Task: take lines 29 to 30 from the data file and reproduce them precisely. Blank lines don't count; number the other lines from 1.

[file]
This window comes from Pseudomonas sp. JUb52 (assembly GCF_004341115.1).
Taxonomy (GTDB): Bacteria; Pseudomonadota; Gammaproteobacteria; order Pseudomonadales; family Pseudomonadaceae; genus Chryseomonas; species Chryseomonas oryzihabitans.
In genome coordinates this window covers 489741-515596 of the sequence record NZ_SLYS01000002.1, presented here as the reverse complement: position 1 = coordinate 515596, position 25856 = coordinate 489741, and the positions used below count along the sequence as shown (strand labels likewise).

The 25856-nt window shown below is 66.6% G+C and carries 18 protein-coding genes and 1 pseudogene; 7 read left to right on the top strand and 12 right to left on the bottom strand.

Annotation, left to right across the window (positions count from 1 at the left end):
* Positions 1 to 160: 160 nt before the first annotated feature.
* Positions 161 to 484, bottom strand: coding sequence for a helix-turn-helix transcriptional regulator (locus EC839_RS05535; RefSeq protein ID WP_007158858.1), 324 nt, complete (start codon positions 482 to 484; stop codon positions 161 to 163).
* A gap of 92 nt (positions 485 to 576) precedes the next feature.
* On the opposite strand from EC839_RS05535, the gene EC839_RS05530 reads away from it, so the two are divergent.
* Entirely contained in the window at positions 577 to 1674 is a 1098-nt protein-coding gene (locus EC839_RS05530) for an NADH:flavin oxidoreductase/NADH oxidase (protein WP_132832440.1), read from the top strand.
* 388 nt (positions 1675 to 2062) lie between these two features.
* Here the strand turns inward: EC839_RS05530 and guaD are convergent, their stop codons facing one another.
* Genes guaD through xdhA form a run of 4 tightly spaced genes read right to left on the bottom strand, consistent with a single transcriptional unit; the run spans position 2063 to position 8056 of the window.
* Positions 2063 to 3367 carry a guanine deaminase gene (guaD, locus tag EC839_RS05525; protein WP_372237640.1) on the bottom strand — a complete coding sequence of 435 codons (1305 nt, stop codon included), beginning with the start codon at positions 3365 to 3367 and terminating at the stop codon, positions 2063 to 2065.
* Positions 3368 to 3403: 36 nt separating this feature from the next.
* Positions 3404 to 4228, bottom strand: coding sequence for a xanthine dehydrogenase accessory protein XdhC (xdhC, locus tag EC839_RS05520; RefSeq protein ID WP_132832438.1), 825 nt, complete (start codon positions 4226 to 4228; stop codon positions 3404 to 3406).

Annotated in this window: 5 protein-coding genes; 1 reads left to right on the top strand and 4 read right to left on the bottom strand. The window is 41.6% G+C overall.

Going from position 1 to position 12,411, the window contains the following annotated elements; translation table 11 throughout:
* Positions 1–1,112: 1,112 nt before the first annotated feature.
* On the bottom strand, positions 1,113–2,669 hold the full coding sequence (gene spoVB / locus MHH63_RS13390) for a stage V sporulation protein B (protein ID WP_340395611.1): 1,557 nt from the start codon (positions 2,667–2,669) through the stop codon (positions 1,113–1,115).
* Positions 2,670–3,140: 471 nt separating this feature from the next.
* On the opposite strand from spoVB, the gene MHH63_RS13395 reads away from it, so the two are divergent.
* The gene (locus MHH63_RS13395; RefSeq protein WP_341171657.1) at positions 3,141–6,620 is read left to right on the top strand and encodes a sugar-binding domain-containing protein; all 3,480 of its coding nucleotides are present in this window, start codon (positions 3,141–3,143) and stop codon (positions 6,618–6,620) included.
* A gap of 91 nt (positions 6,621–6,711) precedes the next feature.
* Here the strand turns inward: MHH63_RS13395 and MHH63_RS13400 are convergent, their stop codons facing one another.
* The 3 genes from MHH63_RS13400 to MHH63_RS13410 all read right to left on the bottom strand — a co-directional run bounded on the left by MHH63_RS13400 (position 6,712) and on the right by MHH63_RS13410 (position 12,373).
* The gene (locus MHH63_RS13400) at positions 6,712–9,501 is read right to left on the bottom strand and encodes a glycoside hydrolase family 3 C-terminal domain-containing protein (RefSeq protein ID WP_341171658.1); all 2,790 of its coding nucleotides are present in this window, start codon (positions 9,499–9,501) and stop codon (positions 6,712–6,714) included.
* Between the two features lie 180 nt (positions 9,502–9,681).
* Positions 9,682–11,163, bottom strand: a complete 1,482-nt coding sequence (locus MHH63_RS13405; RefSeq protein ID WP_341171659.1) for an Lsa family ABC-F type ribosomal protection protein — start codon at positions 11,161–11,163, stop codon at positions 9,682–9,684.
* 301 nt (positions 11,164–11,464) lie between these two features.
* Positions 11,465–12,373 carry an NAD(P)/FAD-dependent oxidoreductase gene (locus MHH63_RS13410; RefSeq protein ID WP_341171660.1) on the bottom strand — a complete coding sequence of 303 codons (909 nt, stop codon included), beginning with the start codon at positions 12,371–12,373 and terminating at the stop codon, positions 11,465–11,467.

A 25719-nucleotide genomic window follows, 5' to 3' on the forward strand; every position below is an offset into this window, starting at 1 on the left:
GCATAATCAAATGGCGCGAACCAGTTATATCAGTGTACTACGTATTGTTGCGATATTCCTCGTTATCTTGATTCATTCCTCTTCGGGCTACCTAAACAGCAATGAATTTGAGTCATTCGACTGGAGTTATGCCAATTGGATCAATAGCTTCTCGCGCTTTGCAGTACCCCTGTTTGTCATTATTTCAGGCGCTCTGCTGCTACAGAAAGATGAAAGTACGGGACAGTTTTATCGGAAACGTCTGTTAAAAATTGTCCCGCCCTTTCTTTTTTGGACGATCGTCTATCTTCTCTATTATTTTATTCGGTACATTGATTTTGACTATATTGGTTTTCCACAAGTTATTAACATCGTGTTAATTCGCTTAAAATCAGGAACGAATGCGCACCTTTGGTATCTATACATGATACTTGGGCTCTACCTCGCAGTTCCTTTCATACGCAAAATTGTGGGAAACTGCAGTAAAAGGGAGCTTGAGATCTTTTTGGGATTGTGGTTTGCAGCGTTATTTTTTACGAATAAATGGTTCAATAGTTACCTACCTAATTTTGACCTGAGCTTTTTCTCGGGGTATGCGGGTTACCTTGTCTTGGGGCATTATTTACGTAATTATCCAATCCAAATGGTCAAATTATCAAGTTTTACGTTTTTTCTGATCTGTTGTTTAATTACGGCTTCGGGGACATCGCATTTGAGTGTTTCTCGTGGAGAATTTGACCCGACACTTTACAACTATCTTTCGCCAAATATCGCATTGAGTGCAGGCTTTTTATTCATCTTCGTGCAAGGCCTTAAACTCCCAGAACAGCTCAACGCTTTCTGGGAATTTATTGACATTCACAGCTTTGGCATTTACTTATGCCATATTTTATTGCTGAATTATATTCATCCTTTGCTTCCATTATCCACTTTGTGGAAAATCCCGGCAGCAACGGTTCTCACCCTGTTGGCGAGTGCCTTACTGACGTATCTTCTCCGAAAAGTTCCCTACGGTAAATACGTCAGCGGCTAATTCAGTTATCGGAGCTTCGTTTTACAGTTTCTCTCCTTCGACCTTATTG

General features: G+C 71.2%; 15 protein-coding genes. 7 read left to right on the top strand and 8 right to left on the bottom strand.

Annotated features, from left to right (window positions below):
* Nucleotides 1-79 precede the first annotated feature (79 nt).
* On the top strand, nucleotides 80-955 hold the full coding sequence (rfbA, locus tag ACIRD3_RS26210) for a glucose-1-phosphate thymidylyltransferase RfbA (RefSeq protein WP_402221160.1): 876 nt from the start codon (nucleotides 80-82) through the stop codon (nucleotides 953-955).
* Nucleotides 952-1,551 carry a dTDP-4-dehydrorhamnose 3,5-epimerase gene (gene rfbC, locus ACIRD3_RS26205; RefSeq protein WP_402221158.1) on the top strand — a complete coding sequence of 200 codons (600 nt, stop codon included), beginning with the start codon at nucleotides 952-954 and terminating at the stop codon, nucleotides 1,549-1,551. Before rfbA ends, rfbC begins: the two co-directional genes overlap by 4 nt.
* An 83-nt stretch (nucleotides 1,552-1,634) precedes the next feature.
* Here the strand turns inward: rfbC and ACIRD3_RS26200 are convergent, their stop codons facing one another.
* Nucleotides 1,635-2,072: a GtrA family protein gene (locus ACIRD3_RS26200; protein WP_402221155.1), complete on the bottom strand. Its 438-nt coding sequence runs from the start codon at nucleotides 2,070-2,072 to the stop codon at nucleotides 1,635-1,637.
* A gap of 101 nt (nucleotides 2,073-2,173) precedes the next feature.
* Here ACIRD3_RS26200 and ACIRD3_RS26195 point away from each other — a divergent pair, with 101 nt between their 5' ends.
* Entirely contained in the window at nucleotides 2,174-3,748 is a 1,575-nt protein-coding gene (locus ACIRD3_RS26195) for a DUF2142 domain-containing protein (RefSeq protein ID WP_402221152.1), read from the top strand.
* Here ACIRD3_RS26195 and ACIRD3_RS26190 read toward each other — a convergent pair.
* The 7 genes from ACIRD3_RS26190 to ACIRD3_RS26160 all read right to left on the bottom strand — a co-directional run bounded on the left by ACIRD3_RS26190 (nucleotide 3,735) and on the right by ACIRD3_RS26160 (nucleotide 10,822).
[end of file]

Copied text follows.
* Positions 9,682–11,163, bottom strand: a complete 1,482-nt coding sequence (locus MHH63_RS13405; RefSeq protein ID WP_341171659.1) for an Lsa family ABC-F type ribosomal protection protein — start codon at positions 11,161–11,163, stop codon at positions 9,682–9,684.
* 301 nt (positions 11,164–11,464) lie between these two features.